City of New Orleans Office of Emergency Preparedness



A Message from Mayor Marc H. Morial :

Dear Parish Residents,

The safety and well-being of the citizens of New Orleans is my greatest priority. For this reason, our Office of Emergency Preparedness has prepared this Guide to help individuals during times of natural or man-made disaster. The information contained is designed to help everyone deal with these emergencies in an effective and sucessful manner. Knowledge is power and knowing what to do during an emergency can be lifesaving.Our City, due to its central gulf location, is one of the most vulnerable in America to the furies of a hurricane. Heavy rains, because of our topography, can and do cause severe flooding. Our City’s place as one of the busiest rail centers and second busiest ports exposes us to potentially numerous hazardous materials incidents. All of these factors combine to make an effective Citizen’s Guide a necessity. This, our second annual update, serves that purpose. But, like any good tool, it is useless unless read and acted upon. Its place is not on a shelf gathering dust, but in an easily accessible family emergency kit where it can be used.The Guide’s purpose is to:1. Inform citizens of the hazards they face.2. Provide guidance in preparing their own individual emergency plan..3. Advise them of the proper procedure needed to be followed in the event of an emergency.In reviewing its contents, the reader should pay particular attention to the section on Evacuation. Knowing the routes of egress during situations such as hurricanes, can avoid needless injury and loss of life. It is my fervent hope that the information contained in the Guide will never have to be used; however, being ready for an emergency before it occurs, through adequate preparation and planning, is the first step in surviving a disaster. Preparedness must begin with the individual and be carried over to the family, and then into the community in order to thwart any incident or disaster that may be visited upon us.Should you have any questions or concerns, please contact the Office of Emergency Preparedness(504)565-7200 located in City Hall Room 9E06, 1300 Perdido St., New Orleans, LA. 70112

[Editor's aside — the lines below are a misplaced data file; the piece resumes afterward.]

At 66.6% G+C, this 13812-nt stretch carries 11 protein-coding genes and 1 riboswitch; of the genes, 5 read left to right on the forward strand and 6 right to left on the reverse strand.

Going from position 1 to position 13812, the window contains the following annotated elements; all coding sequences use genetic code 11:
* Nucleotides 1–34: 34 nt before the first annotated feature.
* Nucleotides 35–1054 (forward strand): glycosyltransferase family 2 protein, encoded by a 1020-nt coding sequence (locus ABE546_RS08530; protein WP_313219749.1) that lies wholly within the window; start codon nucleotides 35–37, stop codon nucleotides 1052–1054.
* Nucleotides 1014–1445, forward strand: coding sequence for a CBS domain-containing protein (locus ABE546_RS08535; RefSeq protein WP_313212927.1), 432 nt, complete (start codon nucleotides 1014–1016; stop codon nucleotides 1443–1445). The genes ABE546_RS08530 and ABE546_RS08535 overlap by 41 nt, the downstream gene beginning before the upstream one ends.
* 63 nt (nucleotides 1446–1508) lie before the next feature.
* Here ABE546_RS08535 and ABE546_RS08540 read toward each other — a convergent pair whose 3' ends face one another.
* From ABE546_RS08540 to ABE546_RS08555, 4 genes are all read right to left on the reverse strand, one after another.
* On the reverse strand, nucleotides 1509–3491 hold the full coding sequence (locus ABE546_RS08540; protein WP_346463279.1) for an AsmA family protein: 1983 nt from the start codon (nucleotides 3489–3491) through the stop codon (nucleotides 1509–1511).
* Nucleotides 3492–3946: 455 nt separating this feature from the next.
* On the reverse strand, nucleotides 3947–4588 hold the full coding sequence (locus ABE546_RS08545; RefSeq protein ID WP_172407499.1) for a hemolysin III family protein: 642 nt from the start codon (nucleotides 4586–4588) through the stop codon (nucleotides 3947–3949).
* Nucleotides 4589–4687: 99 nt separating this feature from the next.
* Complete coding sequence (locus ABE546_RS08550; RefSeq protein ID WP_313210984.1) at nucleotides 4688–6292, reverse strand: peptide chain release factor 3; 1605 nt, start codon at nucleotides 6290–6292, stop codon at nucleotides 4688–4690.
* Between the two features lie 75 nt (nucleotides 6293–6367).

Marc H. Morial